Visual Builder Component for Embedding Oracle Analytics — Part 1
This is the first of a series of blogs explaining how application developers can use an Oracle Visual Builder (VB) component for embedding Oracle Analytics Cloud (OAC) Data Visualization projects.
Using this component, it’s possible to create custom web and mobile analytical applications using Visual Builder with visualisations sourced directly from Oracle Analytics Cloud.
I’ll assume you already have some experience with VB, but if you’re just getting started, there are plenty of excellent resources and tutorials available to help you get up to speed. See ‘Get Started with Visual Builder’ if you don’t already have a VB instance available in your Oracle Cloud Tenancy.
Web components are a standard way of simplifying web development through creation of custom HTML tags. The OAC web component for VB specifically manages the existing OAC embedding framework (embedding.js and <oracle-dv>) within the context of a VB application.
If you are new to embedding OAC projects, I have an introductory blog that will help you get started.
Pre-Requisites to Using the Component
Both the Oracle Analytics Cloud instance and Oracle Visual Builder instance must be in the same Oracle Cloud Tenancy and using the same Oracle Identity Cloud Service (IDCS) for identity management. Any users who need to use the VB application must have the appropriate access / privileges for both OAC and VB.
Before you can embed analytics content into a VB application, there is some configuration required. You need to add the domain (up to the .com) of the VB application you are embedding into as a safe domain entry in the OAC console. For example, add:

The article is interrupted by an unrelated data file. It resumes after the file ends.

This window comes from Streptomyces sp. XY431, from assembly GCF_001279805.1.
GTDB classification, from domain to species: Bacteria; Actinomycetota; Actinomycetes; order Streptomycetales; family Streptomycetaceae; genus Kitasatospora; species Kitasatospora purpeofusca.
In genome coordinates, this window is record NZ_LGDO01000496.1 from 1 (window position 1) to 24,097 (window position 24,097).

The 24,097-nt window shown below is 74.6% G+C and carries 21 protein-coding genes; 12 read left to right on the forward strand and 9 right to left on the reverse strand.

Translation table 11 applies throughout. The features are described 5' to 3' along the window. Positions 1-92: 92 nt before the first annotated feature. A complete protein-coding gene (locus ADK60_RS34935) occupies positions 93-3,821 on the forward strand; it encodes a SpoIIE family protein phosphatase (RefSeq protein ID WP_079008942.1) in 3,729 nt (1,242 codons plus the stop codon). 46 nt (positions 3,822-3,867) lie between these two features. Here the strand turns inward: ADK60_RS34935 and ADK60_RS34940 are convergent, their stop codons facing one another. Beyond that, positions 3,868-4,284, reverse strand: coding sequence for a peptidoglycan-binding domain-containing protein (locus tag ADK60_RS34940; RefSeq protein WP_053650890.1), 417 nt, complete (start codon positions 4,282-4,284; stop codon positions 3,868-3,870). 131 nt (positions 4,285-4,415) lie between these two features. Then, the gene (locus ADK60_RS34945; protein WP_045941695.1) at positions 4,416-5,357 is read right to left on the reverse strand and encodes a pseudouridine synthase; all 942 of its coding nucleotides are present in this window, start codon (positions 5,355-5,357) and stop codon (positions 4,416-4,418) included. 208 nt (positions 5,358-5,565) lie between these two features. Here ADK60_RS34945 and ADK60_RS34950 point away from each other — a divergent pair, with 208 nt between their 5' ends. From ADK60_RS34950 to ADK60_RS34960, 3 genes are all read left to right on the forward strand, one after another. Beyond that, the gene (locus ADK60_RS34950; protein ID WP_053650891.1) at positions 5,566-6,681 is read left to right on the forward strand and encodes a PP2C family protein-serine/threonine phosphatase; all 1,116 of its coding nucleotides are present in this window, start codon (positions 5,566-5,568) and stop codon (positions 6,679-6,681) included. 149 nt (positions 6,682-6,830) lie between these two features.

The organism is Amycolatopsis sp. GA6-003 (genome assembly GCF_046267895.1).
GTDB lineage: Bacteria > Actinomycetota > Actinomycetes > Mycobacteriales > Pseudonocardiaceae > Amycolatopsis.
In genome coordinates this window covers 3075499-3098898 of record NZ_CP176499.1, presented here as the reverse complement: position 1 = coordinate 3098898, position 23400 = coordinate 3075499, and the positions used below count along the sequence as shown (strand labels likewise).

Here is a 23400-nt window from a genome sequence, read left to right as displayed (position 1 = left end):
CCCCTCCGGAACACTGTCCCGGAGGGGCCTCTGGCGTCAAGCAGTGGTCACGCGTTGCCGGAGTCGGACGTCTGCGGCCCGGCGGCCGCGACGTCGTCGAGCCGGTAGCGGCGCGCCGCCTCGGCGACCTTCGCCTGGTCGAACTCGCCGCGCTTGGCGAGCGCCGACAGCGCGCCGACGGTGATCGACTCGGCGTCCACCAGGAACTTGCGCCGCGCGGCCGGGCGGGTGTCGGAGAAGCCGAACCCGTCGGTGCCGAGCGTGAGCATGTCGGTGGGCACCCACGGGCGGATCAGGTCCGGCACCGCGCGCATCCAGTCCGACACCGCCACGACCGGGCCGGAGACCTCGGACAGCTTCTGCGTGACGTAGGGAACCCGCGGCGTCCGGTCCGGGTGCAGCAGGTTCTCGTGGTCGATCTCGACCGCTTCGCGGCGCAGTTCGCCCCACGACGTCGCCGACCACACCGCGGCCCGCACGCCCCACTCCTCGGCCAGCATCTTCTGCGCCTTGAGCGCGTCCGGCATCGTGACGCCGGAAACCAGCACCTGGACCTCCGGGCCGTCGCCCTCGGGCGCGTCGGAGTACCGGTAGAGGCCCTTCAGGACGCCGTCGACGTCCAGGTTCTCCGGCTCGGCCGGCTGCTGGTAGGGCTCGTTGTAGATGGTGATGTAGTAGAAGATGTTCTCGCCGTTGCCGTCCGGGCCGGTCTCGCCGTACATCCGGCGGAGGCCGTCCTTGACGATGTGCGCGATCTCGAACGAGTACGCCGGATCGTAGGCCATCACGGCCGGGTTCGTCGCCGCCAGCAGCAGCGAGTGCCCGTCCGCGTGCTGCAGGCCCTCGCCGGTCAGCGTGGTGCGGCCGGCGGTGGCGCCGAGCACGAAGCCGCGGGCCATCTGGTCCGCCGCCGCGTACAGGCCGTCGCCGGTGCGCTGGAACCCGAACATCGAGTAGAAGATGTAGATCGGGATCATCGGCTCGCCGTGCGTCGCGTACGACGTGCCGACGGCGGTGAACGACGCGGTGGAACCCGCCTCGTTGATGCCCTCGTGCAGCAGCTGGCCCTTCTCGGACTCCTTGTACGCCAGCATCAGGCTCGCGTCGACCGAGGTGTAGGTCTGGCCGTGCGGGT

and check the ‘Embedding’ box for that entry.
In VB, select settings, and add the OAC instance URLs to the ‘Allowed Origin’ section. You also need to add the URL for the IDCS instance that is used by both OAC and VB. A way to find the IDCS URL is to navigate to the link you’d use to log in to OAC and you’ll be redirected to the IDCS login page. Capture this URL (up to the .com) and add it to the VB ‘Allowed Origins’.
If you get any issues with logging in and viewing content, you may also need to add the instance URLs to the Oracle IDCS configuration ‘Allow Cross-Origin Resource Sharing (CORS).
Installing the Component
Assuming that you have already created a web application in VB, e.g., using one of the app templates, you will find the OAC component in the VB ‘Components Exchange’ section by searching for ‘analytics’. You’ll see a component called ‘Oracle Analytics Project’.
Install this component in your VB application.
Once installed, you can manage any available updates to this component from this area of the VB product. You can also see a description of the component and details on how to use it if you click on the component name once it’s been installed.
Note: you need to install the analytics component for each new application that you wish to embed analytics projects into.
Using the Component
Navigate back to your web application, where you’ll now see the ‘Oracle Analytics Project’ listed in the available components.
The easiest way to get started is to add a ‘Flex Container’ component to your application page, then drag the analytics component into the container. You will see a message to ‘Configure analytics host and project path’.
You need to reference the host of your analytics cloud instance e.g.,
You can get the analytics project path reference from the developer menu, embedding tab in OAC. Typically, when embedding into an application that is intended to be accessed by multiple users, you’ll want to make sure to embed an OAC project that is stored in the ‘shared’ area of the catalog.
You’ll notice a number of options that are available in the ‘Oracle Analytics Project’ Component. The easiest option to try out is the check box to show or hide the filter bar. If you don’t see any analytics canvas, make sure you have a page structure similar to the screenshot above, i.e. with a Row, Container, Component hierarchy.
Also note that VB has a ‘Live’ mode that you may need to select if you want to see changes / interactivity with the embedded canvas.
In subsequent blogs, I’ll cover how to add multiple canvases and define layout, and describe in more detail how to use the filter and token options of the component.